Interview with Melissa Rea

Melissa Rea

Author of Conjuring Casanova, Rabbithole, and more

After finishing my first manuscript, I quickly learned that the hard part was about to begin. I started hearing about the importance of professional editing—about ten times more than I thought it would cost—and how secretive the publishing world is for new authors. For example, how many successful, traditionally-published authors got away without using professional editors before linking up with an agent? I have no idea and probably never will because no one talks about it. However, Melissa Rea is much more forthcoming with admitting how hard it can be to navigate the mysterious path of being a bonafide author.

Melissa, a Missouri dentist, has always been a writer at heart. I found it interesting to hear about her early days of writing term papers in school and the inspiration behind her first book! She also gets candid about how much she paid to publish her first manuscript.

Her books, Conjuring Casanova, Maestro, and the Nights of Alice Trilogy, feature strong women, exotic locations, and all the romance you need to escape life for a while. These books all rate 4.5 stars or more on Amazon and are worth checking out. 

I hope you’ll enjoy Melissa’s short, direct answers that shoot from the hip but also shed light on what makes this author tick. To learn more about Melissa, check out the links at the end of this post.

L.A. Can you introduce yourself to my subscribers, and tell them a little about yourself, where you’re from, how long you’ve been writing?

M.R. I’m Melissa Rea. I live in St. Louis Missouri. I chose a sensible career and didn’t begin writing until 10 years ago. I am a dentist by day.

L.A. When did you first realize you might be a writer?

M.R. I always wrote stories in school, I wrote term papers for money and was always the one to write up our reports in science classes. But I had always thought of stories I wanted to write. One day, I took a creative writing class. The teacher and my classmates were very supportive. So I tried writing a novel.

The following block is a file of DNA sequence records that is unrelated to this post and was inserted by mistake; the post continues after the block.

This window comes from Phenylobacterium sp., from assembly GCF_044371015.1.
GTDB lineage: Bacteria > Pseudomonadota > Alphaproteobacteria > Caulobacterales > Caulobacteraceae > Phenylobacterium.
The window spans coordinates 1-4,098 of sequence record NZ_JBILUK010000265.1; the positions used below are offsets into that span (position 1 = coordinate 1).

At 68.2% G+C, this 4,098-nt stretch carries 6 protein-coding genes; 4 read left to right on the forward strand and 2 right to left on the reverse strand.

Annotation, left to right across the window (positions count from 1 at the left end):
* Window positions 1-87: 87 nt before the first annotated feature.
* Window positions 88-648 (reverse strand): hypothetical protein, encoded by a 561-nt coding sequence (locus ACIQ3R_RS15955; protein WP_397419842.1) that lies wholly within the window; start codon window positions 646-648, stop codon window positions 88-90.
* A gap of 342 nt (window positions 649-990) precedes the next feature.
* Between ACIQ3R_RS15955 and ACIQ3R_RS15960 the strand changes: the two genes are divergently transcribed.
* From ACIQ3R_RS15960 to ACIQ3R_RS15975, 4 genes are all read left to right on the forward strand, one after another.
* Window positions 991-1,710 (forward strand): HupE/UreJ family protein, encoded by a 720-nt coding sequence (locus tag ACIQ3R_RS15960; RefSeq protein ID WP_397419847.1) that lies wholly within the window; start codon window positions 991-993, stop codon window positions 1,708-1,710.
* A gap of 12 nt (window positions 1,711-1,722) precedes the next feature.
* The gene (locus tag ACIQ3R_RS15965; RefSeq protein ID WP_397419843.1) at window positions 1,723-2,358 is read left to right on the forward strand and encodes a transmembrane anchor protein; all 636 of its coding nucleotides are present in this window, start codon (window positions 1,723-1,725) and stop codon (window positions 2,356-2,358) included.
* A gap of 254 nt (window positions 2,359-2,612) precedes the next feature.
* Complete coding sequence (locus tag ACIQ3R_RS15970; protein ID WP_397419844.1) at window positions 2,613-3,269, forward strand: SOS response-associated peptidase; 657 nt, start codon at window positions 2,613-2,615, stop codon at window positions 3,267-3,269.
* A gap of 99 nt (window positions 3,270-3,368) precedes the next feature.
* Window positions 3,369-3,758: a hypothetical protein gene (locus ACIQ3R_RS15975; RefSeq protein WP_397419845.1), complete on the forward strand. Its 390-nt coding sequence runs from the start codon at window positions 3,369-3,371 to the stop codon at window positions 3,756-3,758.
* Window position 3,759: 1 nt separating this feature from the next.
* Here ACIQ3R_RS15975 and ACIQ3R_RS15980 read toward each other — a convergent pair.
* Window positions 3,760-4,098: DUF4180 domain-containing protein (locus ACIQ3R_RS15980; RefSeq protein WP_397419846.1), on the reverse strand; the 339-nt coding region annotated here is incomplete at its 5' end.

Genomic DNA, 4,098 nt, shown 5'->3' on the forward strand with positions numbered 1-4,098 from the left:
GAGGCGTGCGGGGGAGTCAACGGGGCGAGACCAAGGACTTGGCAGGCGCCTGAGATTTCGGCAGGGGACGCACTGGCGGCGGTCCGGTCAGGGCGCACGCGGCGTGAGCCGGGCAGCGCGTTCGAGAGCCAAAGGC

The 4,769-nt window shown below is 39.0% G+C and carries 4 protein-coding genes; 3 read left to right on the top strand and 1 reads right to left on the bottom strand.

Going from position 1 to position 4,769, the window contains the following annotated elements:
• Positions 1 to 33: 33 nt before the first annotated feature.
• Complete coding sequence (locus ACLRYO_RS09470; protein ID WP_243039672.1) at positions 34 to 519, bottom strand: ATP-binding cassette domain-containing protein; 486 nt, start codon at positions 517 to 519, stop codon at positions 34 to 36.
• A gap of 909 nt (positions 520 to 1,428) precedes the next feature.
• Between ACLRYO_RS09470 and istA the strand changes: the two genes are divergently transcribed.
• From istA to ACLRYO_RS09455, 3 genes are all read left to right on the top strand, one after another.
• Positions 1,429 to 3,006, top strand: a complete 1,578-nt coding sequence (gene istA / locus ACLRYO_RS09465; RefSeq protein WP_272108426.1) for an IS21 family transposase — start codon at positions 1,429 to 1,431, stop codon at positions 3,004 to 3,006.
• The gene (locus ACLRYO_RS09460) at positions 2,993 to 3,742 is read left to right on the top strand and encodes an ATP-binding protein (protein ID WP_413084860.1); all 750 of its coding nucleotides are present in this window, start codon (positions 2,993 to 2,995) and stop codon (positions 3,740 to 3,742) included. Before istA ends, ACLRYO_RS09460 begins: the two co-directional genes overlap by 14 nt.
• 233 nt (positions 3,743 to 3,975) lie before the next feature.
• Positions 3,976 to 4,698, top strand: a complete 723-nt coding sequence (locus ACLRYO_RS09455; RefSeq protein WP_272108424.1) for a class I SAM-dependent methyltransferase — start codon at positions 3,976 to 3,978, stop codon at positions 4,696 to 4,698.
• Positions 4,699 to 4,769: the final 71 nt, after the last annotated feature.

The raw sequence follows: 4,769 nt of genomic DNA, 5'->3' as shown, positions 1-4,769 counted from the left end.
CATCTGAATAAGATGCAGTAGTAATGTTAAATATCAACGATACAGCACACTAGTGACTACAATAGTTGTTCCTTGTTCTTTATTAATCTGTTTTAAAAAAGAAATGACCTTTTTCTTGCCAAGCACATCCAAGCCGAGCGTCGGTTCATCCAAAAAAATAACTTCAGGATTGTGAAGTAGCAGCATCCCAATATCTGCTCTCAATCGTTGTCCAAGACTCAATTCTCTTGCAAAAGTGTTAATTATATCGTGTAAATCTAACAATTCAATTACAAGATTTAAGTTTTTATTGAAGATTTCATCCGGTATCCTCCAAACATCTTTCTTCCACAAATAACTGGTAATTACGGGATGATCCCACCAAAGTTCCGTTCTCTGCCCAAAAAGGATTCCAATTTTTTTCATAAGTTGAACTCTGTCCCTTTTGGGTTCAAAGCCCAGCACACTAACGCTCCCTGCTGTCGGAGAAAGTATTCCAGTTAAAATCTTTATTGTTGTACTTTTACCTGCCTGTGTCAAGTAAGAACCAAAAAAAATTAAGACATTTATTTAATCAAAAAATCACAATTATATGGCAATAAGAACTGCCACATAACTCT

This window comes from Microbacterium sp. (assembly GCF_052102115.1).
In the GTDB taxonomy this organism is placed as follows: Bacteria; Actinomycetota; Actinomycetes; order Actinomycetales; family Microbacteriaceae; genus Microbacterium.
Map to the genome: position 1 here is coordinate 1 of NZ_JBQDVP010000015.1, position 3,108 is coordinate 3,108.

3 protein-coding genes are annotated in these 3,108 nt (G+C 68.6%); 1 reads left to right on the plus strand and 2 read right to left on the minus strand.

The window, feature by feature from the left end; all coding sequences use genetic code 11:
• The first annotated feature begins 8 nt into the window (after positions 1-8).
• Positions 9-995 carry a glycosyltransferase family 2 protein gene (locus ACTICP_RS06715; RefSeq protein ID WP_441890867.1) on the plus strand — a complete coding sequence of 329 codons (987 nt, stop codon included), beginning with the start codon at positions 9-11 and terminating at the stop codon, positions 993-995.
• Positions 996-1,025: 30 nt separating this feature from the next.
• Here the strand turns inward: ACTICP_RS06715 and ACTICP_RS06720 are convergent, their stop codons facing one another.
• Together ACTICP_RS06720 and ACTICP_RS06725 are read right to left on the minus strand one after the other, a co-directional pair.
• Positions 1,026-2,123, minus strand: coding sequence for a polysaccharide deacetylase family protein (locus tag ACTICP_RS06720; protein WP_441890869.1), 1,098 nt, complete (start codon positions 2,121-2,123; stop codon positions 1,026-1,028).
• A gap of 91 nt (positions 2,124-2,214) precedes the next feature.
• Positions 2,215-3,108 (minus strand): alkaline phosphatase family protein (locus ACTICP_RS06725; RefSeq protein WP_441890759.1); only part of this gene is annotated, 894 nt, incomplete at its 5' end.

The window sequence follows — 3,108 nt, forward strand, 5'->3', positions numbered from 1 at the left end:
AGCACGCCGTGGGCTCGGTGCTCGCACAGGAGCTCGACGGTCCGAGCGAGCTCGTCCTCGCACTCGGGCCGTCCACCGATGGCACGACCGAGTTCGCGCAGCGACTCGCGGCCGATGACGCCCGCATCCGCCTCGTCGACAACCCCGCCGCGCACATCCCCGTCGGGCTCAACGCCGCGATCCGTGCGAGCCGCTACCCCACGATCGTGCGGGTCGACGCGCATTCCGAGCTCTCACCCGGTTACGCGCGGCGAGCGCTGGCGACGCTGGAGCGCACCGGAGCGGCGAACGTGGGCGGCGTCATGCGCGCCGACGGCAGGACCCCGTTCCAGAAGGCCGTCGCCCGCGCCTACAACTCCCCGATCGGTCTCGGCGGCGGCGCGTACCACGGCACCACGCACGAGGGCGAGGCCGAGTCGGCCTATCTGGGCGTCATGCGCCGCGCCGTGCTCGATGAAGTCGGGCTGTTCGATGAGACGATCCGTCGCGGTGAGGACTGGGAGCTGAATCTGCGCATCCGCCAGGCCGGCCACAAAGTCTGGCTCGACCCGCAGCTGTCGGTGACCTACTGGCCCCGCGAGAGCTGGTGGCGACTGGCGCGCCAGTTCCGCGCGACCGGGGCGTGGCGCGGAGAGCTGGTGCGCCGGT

L.A. How old were you when you wrote the first book?

M.R. I began my first novel at 48.

L.A. Can you talk a little about your writing process?

M.R. I have a spot by my fireplace that I write. My usual time to write is in the evening after work and Sunday afternoon. I can finish a book, first draft, in 6 months to a year.

L.A. Where do you get inspiration for your stories?

M.R. I love Antonio Vivaldi’s music. It always sounds so happy to me. I did a bit of research and found out he was a priest in a girl’s school…hmmm. So many stories in that but I chose to write about a young woman who went to the girl’s school. That became my first novel, just to see if I could do it.

L.A. Do you write with music, or do you need it quiet while you work?

M.R. I like quiet, but if my husband is watching TV, I pop in some ear buds and put on classical. Anything instrumental. Words distract me.

L.A. Do you outline your stories before you begin writing them?

M.R. I don’t usually, but when I have more characters, it is a good idea to keep track of them.

L.A. Can you talk about your experience with getting your first book published?

M.R. I sent out a few queries and actually got an agent. She was very kind and helpful, but failed to get a publisher interested. A friend of mine had used a hybrid publisher, they charged $5,400 dollars. I learned a lot, but sales were disappointing.

L.A. What is the one thing that surprised you about being a published author?

M.R. How little money you actually make.

L.A. Who are your favorite authors? (This can include who inspired you in the

early days, all the way up to what you’re currently reading).

M.R. I loved Bram Stoker’s Dracula. Mary Shelly too. Of course, I like Stephen King

and Dan Brown. My very favorite is Jennifer Weiner.

L.A. What are you currently working on?

M.R. I just finished book two of my Nights of Alice Trilogy.

To learn more about Melissa, check out her website, or follow her on Twitter or Instagram.